Potential flows, if the IGBs are included in the global bond indices like that of JP Morgan or Morgan Stanley or Bloomberg, could reach $30-33 billion in FY23. such inflows can reduce the strain on domestic investors, create room to fund credit growth and lower funding costs for the economy, BofA said, adding the other benefits include higher inflows which will offset the loss arising from foregoing capital gains tax for non-resident investors of its bonds.
If included, “we think IGBs would likely get a weight of 9-10 per cent in JP Morgan’s global bond index for EMs”, translating into around $22-25 billion, and another estimated USD7-8 billion if IGBs get close to 0.35 per cent weight based on market capitalisation in Bloomberg global aggregate index, the report said, adding “we believe that bond inflows through index inclusion will not only help reduce the strain on domestic investors but also provide stability to the foreign bond holdings through an anchor from passive indexed investors”.
The long-term benefits of index inclusion in terms of more room on banking system balance sheet and lower funding costs for the government and corporates will far outweigh the costs borne by the government in foregone potential capital gains taxes.
Stating that India remains significantly under-owned compared to other EMs, the report said though scrapping of the retrospective tax provisions from 2012 last month will help restore investor trust and improve investment climate to attract fresh capital, this does not necessarily indicate government’s readiness to forego tax revenue on offshore transactions involving Indian assets including bonds.
The report notes that bond inflows through index inclusion will also ease the pressure on banking system, allowing them to channel fresh deposits into funding the private sector instead of the government. Banks are currently holding SLR eligible securities at around 30 per cent of their deposit base, which is 8 percentage points more than the mandate. As bond yields move higher, banks demand for IGBs would likely dry up due to fear of mark-to-market losses.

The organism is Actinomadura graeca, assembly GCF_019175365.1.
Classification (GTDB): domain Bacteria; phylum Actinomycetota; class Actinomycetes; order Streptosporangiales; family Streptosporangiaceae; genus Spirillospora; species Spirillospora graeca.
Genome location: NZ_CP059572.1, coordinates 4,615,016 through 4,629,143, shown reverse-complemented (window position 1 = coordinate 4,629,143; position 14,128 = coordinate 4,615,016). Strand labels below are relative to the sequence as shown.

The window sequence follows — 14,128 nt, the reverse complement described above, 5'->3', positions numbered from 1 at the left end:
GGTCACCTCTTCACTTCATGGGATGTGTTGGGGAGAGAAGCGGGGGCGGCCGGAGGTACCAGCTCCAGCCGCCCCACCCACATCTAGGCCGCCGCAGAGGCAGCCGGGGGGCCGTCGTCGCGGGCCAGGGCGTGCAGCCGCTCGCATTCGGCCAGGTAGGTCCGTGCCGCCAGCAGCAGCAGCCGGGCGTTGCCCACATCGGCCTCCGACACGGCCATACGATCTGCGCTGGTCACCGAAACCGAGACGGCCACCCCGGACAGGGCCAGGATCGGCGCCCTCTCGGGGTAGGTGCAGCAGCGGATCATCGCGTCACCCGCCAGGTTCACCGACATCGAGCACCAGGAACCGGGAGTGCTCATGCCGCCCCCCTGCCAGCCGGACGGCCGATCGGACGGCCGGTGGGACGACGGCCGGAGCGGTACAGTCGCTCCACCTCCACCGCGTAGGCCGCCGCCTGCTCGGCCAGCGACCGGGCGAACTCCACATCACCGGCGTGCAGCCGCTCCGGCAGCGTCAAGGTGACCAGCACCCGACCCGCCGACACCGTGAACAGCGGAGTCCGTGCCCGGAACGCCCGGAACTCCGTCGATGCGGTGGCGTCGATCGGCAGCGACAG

The government and the RBI have been opposing the bond inclusion based on the past episodes of external volatility on the market, the rupee and fund inflows, cementing their belief that equity inflows tend to be sticky while debt capital outflows have the potential to destabilise the currency and interfere with the domestic policy objectives.
During the 2013 taper tantrum, foreign bond inflows peaked on May 21, at $5.1 billion, declining to negative territory within a short span of a month and ended the year at net outflows of $8.5 billion, indicating a swing of over $13 billion. While equity flows were at $14 billion just prior to the taper tantrum start, but saw outflows at a much slower pace at around $3 billion over four months and inflows picked up from then onwards, ending the year higher at around $20 billion.
The experience of 2020 initially led to almost $11 billion outflows in both equities and bonds each from the peak in February but equity inflows ended the year at net $23 billion while bond outflows continued to USD14 billion. Mini-taper tantrum in 1Q of 2021 yet again saw equity inflows supporting BoP and stabilising the rupee against bond outflows.
Given these experiences, it is not unreasonable that the policymakers are not too excited about opening up bond markets to foreign investors.